The Evian Championship, the fourth of five women’s majors in 2019, tees off on Thursday at the Evian Resort Golf Club in Evian-les-Bains, France. The field comprises 120 of the world’s leading players from 24 nations, including the defending champion, Angela Stanford.
As the tournament makes its big summer comeback, returning to July, there is an incredible spectacle in store With an increased prize purse, now $4,100,000, and a winner’s cheque of $615,000, the tournament has attracted all of the top international players.
The tournament has never seemed so open and all three of the grand slam winners so far this year had never previously won a major title. South Korean pair Jeongeun Lee6 and Ko Jin-Young (LPGA Tour Rookie of the Year 2018), who won the ANA Inspiration and the US Open respectively, were joined in the winner’s circle by Australian Hannah Green, who took the KPMG Women’s PGA Championship a month ago in Minnesota.
Sung Hyun Park, who, along with Brooke Henderson, is one of only two players to have won twice on the LPGA this year, finished second at the KPMG Women’s PGA Championship a few weeks ago to return to the World No 1 spot. American Lexi Thompson, who earned third place at the ANA Inspiration and was the runner-up at the US Open, seems to be one of the most in-form players at the moment and possibly best equipped to succeed her compatriot Angela Stanford, but Nelly Korda is also in a rich vein of form. Eyes will also be on Inbee Park who is always close to the top spot and won the Evian Masters in 2012. If she won the tournament, she would achieve the Super Career Grand Slam.
Less than two months before the Solheim Cup in Scotland, Europe’s strongest players could launch a late bid for qualification. The Ladies European Tour order of merit leader, Spain’s Nuria Iturrioz, is a three-time winner this season with her two LET wins coming at the Lalla Meryem Cup and Dubai Moonlight Classic.
German rookie Esther Henseleit, second on the order of merit, is another Team Europe prospect who has racked up seven top 10 finishes including three second places (Dubai, Spain and Thailand) from eight tournaments played so far this season.
Third ranked Marianne Skarpnord, from Norway, won the Australian Ladies Classic – Bonville and is looking for a first major and Solheim Cup appearance.
Fourth ranked Meghan MacLaren, who claimed her second Women’s New South Wales Open title this year, was third in the Jabra Ladies Open played at the Evian Resort, which doubled as the European Evian qualifier when the course was set up to the same length as for the championship.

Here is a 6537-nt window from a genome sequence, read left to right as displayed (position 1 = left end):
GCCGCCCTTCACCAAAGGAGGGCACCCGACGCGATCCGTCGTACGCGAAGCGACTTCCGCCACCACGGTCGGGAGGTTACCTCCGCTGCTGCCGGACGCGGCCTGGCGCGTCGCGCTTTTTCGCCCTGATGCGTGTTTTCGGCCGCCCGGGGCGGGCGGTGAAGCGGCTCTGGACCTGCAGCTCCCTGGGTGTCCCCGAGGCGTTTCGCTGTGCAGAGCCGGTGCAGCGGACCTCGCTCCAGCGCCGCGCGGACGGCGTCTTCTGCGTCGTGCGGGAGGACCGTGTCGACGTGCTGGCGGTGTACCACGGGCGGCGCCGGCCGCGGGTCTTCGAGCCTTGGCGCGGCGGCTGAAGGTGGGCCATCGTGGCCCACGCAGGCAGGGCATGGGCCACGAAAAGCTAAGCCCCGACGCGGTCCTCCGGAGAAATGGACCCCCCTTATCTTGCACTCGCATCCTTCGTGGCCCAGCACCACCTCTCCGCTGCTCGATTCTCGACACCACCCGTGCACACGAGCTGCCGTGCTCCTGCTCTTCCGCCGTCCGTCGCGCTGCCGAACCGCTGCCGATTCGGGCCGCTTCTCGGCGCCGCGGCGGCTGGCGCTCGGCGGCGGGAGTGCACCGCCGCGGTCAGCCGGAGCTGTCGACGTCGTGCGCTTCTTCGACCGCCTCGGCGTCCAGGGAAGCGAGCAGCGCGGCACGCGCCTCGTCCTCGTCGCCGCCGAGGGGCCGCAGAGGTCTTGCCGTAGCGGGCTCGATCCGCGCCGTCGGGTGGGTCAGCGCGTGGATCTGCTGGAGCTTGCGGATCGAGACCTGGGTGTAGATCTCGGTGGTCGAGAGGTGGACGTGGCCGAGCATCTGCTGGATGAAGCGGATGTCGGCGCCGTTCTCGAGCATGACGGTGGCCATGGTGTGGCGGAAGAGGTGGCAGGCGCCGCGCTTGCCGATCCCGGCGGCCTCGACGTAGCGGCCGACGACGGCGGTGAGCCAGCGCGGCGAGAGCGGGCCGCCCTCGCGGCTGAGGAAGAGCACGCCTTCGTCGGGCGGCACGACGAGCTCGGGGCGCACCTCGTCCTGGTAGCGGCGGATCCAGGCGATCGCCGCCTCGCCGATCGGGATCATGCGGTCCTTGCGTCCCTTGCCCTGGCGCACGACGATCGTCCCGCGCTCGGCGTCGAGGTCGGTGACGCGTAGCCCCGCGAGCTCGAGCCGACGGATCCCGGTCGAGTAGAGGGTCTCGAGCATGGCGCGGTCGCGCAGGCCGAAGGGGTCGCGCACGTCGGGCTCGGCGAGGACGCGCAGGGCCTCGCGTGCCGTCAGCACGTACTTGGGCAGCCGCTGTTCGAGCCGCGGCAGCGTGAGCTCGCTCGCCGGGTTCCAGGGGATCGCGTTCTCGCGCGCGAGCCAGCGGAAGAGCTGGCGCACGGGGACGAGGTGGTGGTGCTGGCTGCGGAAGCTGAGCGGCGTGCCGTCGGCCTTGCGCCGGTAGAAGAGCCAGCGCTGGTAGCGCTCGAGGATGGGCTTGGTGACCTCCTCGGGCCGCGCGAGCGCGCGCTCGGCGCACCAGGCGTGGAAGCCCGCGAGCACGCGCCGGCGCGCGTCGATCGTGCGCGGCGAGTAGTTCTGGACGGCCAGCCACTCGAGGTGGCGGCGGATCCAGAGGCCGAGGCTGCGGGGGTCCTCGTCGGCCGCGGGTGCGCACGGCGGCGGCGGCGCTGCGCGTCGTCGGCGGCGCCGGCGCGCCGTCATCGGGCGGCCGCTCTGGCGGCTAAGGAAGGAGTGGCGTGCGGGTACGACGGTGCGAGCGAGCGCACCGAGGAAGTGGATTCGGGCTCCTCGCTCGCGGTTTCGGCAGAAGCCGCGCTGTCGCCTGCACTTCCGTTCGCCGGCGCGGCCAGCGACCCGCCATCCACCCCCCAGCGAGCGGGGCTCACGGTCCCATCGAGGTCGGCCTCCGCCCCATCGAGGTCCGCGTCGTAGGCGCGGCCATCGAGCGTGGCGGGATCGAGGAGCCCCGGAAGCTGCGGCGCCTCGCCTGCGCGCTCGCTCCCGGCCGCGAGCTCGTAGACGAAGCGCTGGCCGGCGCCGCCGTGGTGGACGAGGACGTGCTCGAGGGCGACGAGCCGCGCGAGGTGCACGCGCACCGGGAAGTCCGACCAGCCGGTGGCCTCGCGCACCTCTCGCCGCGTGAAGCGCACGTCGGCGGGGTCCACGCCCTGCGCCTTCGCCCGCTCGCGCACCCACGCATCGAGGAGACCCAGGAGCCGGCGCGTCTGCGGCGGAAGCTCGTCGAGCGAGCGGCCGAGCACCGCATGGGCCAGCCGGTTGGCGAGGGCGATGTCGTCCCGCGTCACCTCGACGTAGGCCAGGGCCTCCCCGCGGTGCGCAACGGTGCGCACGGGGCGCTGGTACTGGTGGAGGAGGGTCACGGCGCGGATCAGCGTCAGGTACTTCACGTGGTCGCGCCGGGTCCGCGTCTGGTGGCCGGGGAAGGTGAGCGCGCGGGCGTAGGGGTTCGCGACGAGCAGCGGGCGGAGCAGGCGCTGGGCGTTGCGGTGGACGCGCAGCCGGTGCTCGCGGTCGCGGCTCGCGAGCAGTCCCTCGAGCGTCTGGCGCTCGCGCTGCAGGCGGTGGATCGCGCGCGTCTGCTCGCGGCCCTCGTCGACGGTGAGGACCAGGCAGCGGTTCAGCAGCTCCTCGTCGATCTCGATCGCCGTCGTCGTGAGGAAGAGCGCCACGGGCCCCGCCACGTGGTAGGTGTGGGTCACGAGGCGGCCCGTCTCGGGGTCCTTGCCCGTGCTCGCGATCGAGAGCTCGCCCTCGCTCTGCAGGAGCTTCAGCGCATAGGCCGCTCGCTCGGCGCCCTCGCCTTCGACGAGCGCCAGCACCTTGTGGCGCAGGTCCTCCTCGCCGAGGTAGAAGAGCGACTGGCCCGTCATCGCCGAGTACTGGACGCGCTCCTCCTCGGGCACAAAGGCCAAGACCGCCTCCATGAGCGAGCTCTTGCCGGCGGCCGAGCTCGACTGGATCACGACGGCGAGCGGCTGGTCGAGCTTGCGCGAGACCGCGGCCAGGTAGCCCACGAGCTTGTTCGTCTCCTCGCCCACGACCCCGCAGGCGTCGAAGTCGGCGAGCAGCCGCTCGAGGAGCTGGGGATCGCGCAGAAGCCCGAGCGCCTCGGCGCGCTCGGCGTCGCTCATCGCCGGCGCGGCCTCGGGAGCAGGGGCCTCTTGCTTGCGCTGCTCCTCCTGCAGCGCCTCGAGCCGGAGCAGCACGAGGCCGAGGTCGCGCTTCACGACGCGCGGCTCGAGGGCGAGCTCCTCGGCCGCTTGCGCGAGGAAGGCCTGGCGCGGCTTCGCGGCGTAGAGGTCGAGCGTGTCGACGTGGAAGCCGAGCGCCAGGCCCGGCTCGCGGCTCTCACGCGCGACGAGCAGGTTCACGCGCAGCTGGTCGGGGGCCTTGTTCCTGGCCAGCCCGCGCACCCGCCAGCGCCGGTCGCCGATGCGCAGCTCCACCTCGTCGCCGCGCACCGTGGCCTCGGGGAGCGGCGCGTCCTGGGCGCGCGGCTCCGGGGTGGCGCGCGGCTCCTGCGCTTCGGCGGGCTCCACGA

Fifth ranked Caroline Hedwall is also second on the European Solheim Cup rankings and looking to consolidate her position, with LET Solheim Cup points earned for top 20 finishes in the majors.
Meanwhile, India’s rising star Diksha Dagar, who is eighth on the order of merit after her maiden win in the South African Women’s Open in March, could overtake Henseleit on the Rookie of the Year Rankings this week – and also has the chance to become India’s first woman to win a major.
England’s Annabel Dimmock demonstrated her prowess on the Evian Resort Golf Course when she won the Jabra Ladies Open two months ago to qualify, along with the young French amateur, Pauline Roussin-Bouchard.
French star Céline Boutier (ranked 70th in the world) will also have her eye on the prize. By claiming her first title on the US tour at the start of the season, before almost pulling off a feat at the US Women’s Open early June, the French player now plays in a different league and know she is perfectly capable of being on top of the world. The French camp also includes Céline Herbin, winner at the new La Reserva de Sotogrande Invitational in Spain earlier this season.
The other potential European Solheim Cup players in the field include Anne Van Dam, Charley Hull, Carlota Ciganda, Bronte Law, Georgia Hall, Azahara Munoz, Caroline Masson, Anna Nordqvist (the 2017 Evian Championship winner), as well as Jodi Ewart Shadoff, Pernilla Lindberg, Mel Reid and Becky Morgan, last year’s Hero Women’s Indian Open champion.
There are five past champions in the field: Angela Stanford (2018), Anna Nordqvist (2017),In Gee Chun (2016), Lydia Ko (2015) and Hyo Joo Kim (2014).
Although this is the seventh year of the Evian Championship, it’s the 26th year of the tournament’s history, as the ‘Evian Masters’ was previously played every year from 1994. Dame Laura Davies, a two-time winner of the Evian Masters in 1995 and 1996, makes a welcome return this year, ahead of her Solheim Cup vice-captaincy.
As well as the experienced competitors, the tournament board promotes the emergence of the champions of tomorrow through four wildcards, which this year were awarded to players with an average age of 20: Yealimi Noh (17, USA), Maria Fassi (21, Mexico), Julie McCarthy (20, Ireland) and Albane Valenzuela (22, am, Switzerland).
The Evian Championship gets under way at 7am on Thursday, with a cut to the leading 70 players and ties after 36 holes.
The Evian Resort Golf Club course is a par 71 (35-36) set up at 6,527 yards, but the par and yardage are subject to change.